Floating Platforms for FoodServers


#1

Hello,

We here at Aqua Ark are developers of structures that float on the water, and we have identified floating agriculture as an important project area. We have identified a 5+ acre site off Hunts Point in the Bronx, New York. Serendipitously, we came across the OpenAg community and are very intrigued by the technology presented. We are seeking to gain more information and a build guide for the Food Server.

What is the best way to do this?

Thanks,

GB Bryant


Growing Grapevines
#2

You may find this helpful. Let me know if you want to collaborate.

You may want to reach out to @TechBrainstorm who is also in NYC.


#3

Hey @gbbryant, its great to meet you! I am here in NYC and working on a product called growcomputer.io that may be interesting to you! Reach out at dan@growcomputer.io and we can see if we can get you into the beta!

Dan


#4

I just checked out the Aqua Ark website. I’ve never seen anybody mention a floating foundation before as a solution to flooding. Interesting idea.

The best technical information I’ve found so far on food server stuff comes from Tim Savas’s personal website (see sidebar link on Tim’s Media Lab page) and the design files on github (see openag-electrical, openag-mechanical, and openag_hw_scripts). Beyond what’s on Tim’s site, and the pictures @Webb.Peter took of the old food server being disassembled, I’m not aware of any existing documentation about food server stuff.

The new hardware designs on OpenAg’s github are based on custom PCBs that they appear to hand-solder with SMT gear and a microscope (based on Caleb’s Instagram). I’d characterize what they’re doing as early stage research prototypes, but it looks like their intent with this latest iteration is to move more towards hardware that could be mass produced.

On the software side, I’ve talked to Rob a couple times by email. They’re hoping to release some beta software and documentation some time this summer. But, based on the size of their team and the amount of work to be done, I’m not sure what will happen. It seems like they don’t have enough people to both actively pursue their research projects and also engage in outside communication about what they’re doing (see Update from OpenAg - Please Read).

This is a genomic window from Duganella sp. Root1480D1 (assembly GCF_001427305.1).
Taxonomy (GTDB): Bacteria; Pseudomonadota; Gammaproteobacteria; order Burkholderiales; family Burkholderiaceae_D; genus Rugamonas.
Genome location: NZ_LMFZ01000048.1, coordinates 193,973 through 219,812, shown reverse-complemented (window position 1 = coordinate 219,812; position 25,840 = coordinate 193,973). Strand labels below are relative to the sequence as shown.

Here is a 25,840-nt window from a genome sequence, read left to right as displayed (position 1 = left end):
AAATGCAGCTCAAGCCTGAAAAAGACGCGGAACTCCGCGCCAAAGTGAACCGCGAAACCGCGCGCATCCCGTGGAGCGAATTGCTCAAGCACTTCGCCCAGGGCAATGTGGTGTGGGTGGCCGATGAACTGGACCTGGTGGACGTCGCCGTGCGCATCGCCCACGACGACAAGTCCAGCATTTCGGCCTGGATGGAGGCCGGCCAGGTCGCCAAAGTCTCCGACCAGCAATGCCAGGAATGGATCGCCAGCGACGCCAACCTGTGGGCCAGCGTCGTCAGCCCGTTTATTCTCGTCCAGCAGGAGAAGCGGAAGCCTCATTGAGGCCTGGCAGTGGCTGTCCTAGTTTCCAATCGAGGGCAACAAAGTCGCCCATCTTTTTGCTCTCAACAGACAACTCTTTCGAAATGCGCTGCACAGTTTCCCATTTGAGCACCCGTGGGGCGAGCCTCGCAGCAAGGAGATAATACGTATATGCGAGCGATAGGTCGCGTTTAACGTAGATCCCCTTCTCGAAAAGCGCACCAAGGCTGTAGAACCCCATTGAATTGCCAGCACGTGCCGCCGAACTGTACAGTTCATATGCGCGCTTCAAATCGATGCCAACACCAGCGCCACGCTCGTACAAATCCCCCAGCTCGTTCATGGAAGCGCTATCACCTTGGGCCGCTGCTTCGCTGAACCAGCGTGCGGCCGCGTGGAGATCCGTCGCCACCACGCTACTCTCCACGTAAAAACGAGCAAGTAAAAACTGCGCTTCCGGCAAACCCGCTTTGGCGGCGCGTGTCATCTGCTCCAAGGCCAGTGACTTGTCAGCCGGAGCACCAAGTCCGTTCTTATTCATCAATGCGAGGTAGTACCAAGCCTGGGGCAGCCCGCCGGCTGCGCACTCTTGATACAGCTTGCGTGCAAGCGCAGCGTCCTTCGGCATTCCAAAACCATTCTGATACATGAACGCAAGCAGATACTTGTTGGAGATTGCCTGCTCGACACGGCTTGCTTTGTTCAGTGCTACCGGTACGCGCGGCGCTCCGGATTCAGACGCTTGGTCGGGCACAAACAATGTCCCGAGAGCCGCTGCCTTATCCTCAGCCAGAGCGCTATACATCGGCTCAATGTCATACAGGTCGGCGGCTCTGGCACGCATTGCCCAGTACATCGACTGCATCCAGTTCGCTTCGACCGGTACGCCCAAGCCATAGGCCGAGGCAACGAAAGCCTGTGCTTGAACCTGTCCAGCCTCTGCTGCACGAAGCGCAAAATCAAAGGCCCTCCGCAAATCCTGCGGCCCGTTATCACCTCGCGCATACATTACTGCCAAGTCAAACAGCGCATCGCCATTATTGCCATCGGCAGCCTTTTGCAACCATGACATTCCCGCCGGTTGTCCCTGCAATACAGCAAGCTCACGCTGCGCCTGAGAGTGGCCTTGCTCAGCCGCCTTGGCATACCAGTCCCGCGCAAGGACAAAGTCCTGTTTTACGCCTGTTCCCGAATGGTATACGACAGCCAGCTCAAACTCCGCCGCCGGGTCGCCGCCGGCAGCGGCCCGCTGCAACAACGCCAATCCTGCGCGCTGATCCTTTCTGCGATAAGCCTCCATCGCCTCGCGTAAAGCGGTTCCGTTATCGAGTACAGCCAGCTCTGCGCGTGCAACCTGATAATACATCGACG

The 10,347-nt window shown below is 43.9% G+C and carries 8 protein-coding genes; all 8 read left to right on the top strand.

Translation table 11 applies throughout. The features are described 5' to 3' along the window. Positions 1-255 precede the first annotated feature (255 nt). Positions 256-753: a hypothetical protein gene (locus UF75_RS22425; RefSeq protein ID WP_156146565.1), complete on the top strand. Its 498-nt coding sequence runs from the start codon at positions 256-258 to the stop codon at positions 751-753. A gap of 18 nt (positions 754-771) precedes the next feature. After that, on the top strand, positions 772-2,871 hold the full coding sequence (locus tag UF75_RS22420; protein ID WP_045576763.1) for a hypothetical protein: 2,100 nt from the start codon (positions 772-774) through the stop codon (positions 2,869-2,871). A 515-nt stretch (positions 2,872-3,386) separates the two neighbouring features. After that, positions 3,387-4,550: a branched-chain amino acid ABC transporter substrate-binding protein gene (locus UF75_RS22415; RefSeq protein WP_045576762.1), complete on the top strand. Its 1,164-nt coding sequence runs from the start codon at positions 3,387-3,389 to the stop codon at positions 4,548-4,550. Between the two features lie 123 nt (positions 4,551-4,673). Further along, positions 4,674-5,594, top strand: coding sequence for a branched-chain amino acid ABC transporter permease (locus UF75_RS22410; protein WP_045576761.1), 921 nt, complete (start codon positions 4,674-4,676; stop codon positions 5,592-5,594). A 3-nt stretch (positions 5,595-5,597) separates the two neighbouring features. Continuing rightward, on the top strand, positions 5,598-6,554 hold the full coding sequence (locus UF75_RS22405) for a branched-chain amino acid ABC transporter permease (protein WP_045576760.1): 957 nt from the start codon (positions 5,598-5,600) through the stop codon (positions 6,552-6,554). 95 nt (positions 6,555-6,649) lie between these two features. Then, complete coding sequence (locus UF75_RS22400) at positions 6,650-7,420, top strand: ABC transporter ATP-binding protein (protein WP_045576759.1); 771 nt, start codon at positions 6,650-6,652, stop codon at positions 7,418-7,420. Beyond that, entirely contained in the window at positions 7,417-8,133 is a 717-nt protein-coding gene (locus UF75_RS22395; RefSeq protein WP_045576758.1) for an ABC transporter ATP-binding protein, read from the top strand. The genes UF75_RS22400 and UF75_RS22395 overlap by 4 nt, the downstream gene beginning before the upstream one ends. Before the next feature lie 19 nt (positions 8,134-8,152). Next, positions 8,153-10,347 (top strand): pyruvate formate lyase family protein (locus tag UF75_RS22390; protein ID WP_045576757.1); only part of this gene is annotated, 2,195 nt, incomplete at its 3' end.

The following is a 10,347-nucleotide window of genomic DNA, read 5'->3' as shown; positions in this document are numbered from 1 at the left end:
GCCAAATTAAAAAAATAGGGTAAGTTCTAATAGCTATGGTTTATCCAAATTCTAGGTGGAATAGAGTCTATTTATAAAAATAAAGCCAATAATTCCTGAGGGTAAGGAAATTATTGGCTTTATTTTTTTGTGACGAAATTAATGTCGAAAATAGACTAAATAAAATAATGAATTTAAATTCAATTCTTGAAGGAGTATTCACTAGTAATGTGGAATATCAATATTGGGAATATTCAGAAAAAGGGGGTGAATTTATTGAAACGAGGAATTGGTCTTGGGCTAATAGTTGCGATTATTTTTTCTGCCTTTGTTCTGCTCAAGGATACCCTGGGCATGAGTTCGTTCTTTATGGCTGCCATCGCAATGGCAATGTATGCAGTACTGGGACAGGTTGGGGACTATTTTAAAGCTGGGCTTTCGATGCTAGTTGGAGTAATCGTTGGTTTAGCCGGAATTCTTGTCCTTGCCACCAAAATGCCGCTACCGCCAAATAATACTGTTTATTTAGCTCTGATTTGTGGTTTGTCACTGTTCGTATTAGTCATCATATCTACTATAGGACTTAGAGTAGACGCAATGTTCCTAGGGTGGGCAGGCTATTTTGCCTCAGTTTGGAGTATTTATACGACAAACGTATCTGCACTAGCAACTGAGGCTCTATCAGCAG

You could try reaching out to @Caleb, but he seems to be extremely busy with travel and speaking engagements. You might also try @openag or @hildreth. Perhaps you could arrange to visit the OpenAg lab at MIT.

Also, are you aware of the N55 collective? Aqua Ark reminds me of their work. See N55’s wikipedia page and website (check out the “manuals” page for stuff about hydroponics and farming).


#5

Peter,

Thanks for the response. This is helpful as we are ascending the learning curve and are seeking a partner to create the facility.

Regards,

GB Bryant


#6

Dan,

Thanks for the note. We are learning quickly and would like to know more how the growcomputer and food computer intersect with the Food Server. The floating facility we are creating supports 140 40’ containers. We have looked at a number of technologies including Cubic Farms and are intrigued by the potential of the variety and changeability of crops that can be raised with the Food Computer.

Regards,

GB Bryant


#7

Will,

Thanks so much for your detailed response. We are assembling a lot from your provided links,and are reaching out to the parties your recommended.

We were not aware of the N55 collective but are keeping an eye on Europe - as they are leading with water borne construction - through our foundation designer, CLEMENT GERMANY GMBH. A quick look at the N55 site is interesting.

Regards,

GB Bryant


#8

@gbbryant Have you looked at projects where people have put greenhouses on barges? See google image search for greenhouse on a barge.

I ask because one of the big disadvantages of growing in containers is that you give up on a bunch of free sunlight which will cost you a lot in equipment and power to replace. Depending on the latitude and weather, maybe that would be a good tradeoff though. Here’s an article about it by Chris Michael (Bright Agrotech co-founder): https://medium.com/bright-agrotech/the-good-the-bad-and-the-ugly-of-container-farms-d32f4f13f31b

On the other hand, Square Roots seems to be happy growing in containers. It looks like they’ve got a farm tour in Brooklyn coming up on May 22.


#9

@wsnook, Interesting point regarding the free sunlight and we are examining containers incorporating glass enclosures. We are intrigued by the application of the OpenAG - Open Phenome Project, which seems to imply a controlled environment including lighting. Aqua Ark is fundamentally a developer and is looking for the right partner to realize this opportunity.

Thanks for the heads-up on the Square Roots tour, we will be attending.

Regards,

GB Bryant


#10

Yes, as I understand it, Caleb’s vision definitely includes full climate control. When I read and watch things from people who grow commercially, there’s a lot of talk about greenhouses–sometimes with supplementary lighting. I’m not sure how many years away OpenAg’s research is from being ready to do technology transfers or consulting work on commercial projects.

If you aren’t familiar with Dickson Despommier and Howard Resh, it might be worth looking them up. Based on their books and videos, it seems like they’ve done consulting on commercial projects.

Here’s another link you might like. This is a recent documentary on vertical farming which includes interviews with Dickson Despommier: Vertical Farming Documentary